FIRST, make paying our leader and board members our Party’s number one fundraising priority.
SECOND, until board members are paid, create transitional democratic structures to strengthen board decision making and to support organizational change:
Vet potential board member candidates in the same way as we vet potential leader candidates: lengthy nomination contestant questionnaire, criminal check, credit check, 50 member signatures, and a formal interview by an independent Candidate Review Committee composed of men and women with extensive civic, provincial, federal, and international election campaign experience. As with leadership candidates, board candidates would also have to pay a small fee. In addition to strengthening our vetting procedures, we could also implement screening tests that candidates would have to pass. Crawford Kilian has argued in a recent Tyee article that we should choose our leaders in the same way we choose astronauts. That is, our leaders should be able to pass a rigorous battery of physical, psychological, educational and behavioral tests. One argument against the use of screening tests to select board members is that fewer people would step up for these positions. However, a fair counter argument is that the kind of person who would not step up for a board position because they do not want to be tested is the kind of person we probably do not want on our board. As well, setting high standards for board positions will likely increase the number of high quality candidates (to a point). In addition, some would argue that our focus should be on selecting the best candidates, not on recruitment rates. According to Steve Jobs, Co–Founder and former Chair and CEO of Apple (a company with $45.7 Billion in earnings in 2016),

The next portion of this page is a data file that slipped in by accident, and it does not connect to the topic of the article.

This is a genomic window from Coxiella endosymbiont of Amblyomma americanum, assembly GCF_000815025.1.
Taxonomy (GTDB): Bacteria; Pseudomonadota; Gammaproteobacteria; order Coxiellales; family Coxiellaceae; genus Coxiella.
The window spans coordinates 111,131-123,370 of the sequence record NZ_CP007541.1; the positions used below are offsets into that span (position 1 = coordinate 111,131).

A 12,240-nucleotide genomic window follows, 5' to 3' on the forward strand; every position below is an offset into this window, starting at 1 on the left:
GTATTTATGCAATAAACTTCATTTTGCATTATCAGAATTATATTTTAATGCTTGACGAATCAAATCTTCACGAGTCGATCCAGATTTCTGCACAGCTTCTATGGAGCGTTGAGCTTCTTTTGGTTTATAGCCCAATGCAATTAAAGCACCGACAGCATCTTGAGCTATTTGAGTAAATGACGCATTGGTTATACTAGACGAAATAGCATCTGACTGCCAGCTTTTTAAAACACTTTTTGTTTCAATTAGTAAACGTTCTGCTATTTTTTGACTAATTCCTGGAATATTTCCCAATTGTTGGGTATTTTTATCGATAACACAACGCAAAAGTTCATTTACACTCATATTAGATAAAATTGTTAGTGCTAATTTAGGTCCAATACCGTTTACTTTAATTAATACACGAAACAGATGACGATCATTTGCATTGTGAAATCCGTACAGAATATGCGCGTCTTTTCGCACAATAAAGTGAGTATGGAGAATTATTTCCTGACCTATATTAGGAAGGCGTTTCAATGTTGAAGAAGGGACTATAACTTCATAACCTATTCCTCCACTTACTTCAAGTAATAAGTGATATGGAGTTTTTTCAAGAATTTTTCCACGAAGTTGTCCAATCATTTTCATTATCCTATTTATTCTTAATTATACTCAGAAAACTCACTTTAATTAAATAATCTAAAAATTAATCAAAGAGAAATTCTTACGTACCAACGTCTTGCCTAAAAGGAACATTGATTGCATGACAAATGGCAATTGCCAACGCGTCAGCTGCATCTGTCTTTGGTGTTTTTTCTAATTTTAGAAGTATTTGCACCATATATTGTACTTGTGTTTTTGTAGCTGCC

I noticed that the dynamic range between what an average person could accomplish and what the best person could accomplish was 50 or 100 to 1. Given that, you’re well advised to go after the cream of the cream… A small team of A+ players can run circles around a giant team of B and C players.It is noteworthy that the Canadian Space Agency (CSA) received 3,772 applications for two astronaut positions during its 2017 astronaut recruitment campaign. Over a one–year period, the CSA assessed candidates on judgement, reasoning, logic, integrity, teamwork, leadership, coordination, motivation, resourcefulness, problem solving, the ability to learn quickly, physical and psychological fitness, as well as communication skills. Of the top 72 candidates that made the initial cut, 32% were women (24% of the applications were submitted by women) and 96% had one or more postgraduate degrees (73% had either a PhD, an MD, or both). In the end, the CSA chose Albertans Joshua Kutryk and Jennifer Sidey as Canada’s newest astronaut recruits.